Curly top is a viral disease of plants most commonly found in the Western United States. The disease is of concern to growers, as it infects many major agricultural crops, including tomatoes, beets, beans, spinach, peppers, and cucurbits. Plants infected with curly top exhibit stunted, as well as twisting and curling of leaves and fruit. More than 300 species of plants in 44 families are known to be susceptible to this disease, which is caused by the beet curly top virus.
Curly top the disease causes profound deformation of plant leaves and fruits, and ultimately kills infected plants.
The symptoms of curly top can vary depending on the species of plant. But in most cases, leaves will begin to curl and twist. Sometimes they become discolored, taking on a light green or yellow color, with veins on the undersides of leaves becoming purple. As the disease progresses, plants will become increasingly twisted and distorted. The overall coloration will take on a yellowish hue, and growth will be stunted.
The age of the plant when infection occurs can have a significant impact on symptomology. Plants that are younger when infected may die quite quickly. On the other hand, older plants may show only limited signs of curling and yellowing on newer leaves and shoots. But even with older plants, there is a major impact on yields, as fruits are stunted, ripening prematurely. The effects on fruits vary by species. For instance, unripe tomatoes will redden prematurely.
Curly top is often misdiagnosed early on, as the initial symptoms of the disease are similar to the consequences of heat stress and underwatering. But it’s quite easy to determine whether water issues are to blame: heavily water a potentially infected plant and see how it looks the next morning. If wilting has not diminished, it may be curly top, though genetic testing is necessary for making a positive diagnosis.
Curly top is caused by the beet curly top virus or one of several related viruses, and is transmitted via the beet leafhopper.
Curly top is caused several interrelated viruses, including:
- Beet curly top virus (BCTV)
- Beet mild curly top virus (BMCTV)
- Beet severe curly top virus (BSCTV)
- Horseradish curly top virus (HrCTV)
- Pepper curly top virus (PeCT)
- Pepper yellow dwarf (PeYD)
- Spinach curly top virus (SpCT)
- Spinach severe curly top virus (SpSCTV)
- Turnip curly top virus
It was previously believed that each of these viruses were a unique species of Curtovirus, a genus of viruses transmitted solely by various species of leafhoppers. However, gene sequencing has revealed that most of these viruses are strains of beet curly top virus (BCTV).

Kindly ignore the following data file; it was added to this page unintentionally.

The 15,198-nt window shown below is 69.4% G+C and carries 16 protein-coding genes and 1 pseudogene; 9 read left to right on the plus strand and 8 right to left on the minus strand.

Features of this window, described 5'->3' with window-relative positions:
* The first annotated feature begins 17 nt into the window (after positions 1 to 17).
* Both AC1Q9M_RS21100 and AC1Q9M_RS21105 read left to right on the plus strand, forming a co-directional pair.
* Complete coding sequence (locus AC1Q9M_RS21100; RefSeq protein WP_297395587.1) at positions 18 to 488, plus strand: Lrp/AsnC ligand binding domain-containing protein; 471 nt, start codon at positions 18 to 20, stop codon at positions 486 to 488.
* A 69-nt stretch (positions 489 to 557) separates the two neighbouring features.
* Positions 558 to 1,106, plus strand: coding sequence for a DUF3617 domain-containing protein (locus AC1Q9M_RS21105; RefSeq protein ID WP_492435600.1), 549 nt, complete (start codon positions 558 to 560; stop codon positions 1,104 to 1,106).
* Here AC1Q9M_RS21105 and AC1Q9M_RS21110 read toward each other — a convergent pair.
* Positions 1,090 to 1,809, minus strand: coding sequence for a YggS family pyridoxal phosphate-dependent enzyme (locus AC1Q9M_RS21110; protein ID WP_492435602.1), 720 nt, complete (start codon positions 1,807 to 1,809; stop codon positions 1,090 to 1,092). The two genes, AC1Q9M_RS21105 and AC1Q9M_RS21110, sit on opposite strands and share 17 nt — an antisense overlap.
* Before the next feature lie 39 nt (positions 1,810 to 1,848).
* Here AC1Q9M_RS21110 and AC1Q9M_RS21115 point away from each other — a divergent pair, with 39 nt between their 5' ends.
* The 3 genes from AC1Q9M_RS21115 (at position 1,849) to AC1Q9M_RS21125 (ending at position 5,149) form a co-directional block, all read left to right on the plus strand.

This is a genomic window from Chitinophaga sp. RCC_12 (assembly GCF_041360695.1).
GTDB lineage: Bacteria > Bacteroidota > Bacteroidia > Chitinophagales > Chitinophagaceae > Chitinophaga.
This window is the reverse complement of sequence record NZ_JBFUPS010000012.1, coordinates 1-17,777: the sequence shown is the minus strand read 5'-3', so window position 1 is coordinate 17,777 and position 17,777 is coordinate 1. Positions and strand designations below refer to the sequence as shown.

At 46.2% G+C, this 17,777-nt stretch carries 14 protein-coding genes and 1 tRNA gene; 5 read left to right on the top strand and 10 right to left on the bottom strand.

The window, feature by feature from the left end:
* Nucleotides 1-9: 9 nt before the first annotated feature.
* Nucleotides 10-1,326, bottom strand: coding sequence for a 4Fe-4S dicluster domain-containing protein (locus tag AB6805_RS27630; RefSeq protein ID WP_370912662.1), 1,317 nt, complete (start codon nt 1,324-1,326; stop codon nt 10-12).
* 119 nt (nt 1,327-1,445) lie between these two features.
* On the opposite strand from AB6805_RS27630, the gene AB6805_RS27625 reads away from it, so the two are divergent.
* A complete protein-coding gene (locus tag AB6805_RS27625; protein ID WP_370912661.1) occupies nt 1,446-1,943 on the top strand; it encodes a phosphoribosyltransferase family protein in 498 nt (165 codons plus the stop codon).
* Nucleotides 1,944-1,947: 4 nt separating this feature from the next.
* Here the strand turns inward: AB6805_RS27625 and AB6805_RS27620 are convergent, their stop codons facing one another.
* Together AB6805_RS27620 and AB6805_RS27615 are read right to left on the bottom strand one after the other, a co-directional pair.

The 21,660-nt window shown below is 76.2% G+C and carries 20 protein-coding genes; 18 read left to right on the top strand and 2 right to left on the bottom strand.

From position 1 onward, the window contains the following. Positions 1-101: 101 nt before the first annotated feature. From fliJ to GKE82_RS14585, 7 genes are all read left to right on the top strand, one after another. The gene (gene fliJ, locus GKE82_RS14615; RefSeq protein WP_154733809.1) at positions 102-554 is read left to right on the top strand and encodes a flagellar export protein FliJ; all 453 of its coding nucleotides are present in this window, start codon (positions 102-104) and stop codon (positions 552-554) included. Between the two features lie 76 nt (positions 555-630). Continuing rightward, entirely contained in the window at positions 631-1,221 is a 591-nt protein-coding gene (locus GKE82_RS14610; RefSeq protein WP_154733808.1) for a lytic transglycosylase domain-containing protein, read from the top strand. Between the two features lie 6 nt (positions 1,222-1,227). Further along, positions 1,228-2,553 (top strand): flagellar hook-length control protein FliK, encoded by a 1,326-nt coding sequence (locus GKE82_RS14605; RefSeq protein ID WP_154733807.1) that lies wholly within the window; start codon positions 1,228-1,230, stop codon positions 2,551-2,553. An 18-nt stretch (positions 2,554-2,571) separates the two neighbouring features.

It should also be pointed out that BCTV and its relatives are not particularly picky. It would be easy to assume that curly top in peppers is caused by pepper curly top virus, and so on, with each vulnerable plant species being infected by its corresponding strain of the curly top virus. This isn’t the case. BCTV is known to infect most plants susceptible to curly tops. Even the various strains can cross species. For instance, spinach plants are susceptible to BCTV as well as pepper curly top virus.
Regardless of the strain, there is a single vector for curly top in the United States: the beet leafhopper, Circulifer tenellus (also known as (Neoaliturus tenellus)Found throughout much of the Western United States, beet leafhoppers are winged insects that are yellow or olive in color, measuring about one-eighth of an inch at adulthood. Named for their habit of hopping away when disturbed, leafhoppers feed on plants by using their piercing mouthparts to penetrate leaves and stems.
Leafhoppers pick up the virus by feeding on infected plant. The virus moves through the insect’s gut, and then into the salivary glands. When an infected insect subsequently feeds on another plant, saliva carrying the virus passes into the plant (similar to how mosquitos can transmit a variety of diseases to humans). Testing has shown that leafhoppers can transmit the curly top virus only an hour after feeding on an infected plant, and can retain the virus in their guts for up to a month. Given this, it’s easy to see how the disease can spread explosively from even a single infected plant.
There is no cure for the curly top virus, and controlling the spread of beet leafhopper populations is quite difficult. Leafhoppers reproduce very quickly, and the warmer the weather, the faster they reproduce. In ideal lab conditions, leafhoppers have been observed to produce up to 16 generations in a single year, though in real world conditions, at best the maximum number of generations is about eight per year.
The explosive rates at which leafhoppers can reproduce, as well as the insect’s ability and willingness to migrate up to 500 miles, mean that insecticidal treatments often have very limited effectiveness. Though a local population may be eradicated, populations elsewhere will quickly expand back into the unexploited ecological niche left behind.
Because of the above, one of the best means of preventing the spread of the disease is to discourage leafhopper feeding by installing shade cloth coverings. Beet leafhoppers prefer to feed in full sun, and dislike shady areas. In areas where curly top disease is especially common, more aggressive approaches, such as denser planting of crops and extensive use of shading, has proven to be reasonably effective.
It is advisable to remove any plants that you believe to be infected by curly top. Leaving an infected plant in place will simply provide a vector for the virus to spread from. Be sure to remove all infected plant debris, and dispose of or burn infected debris.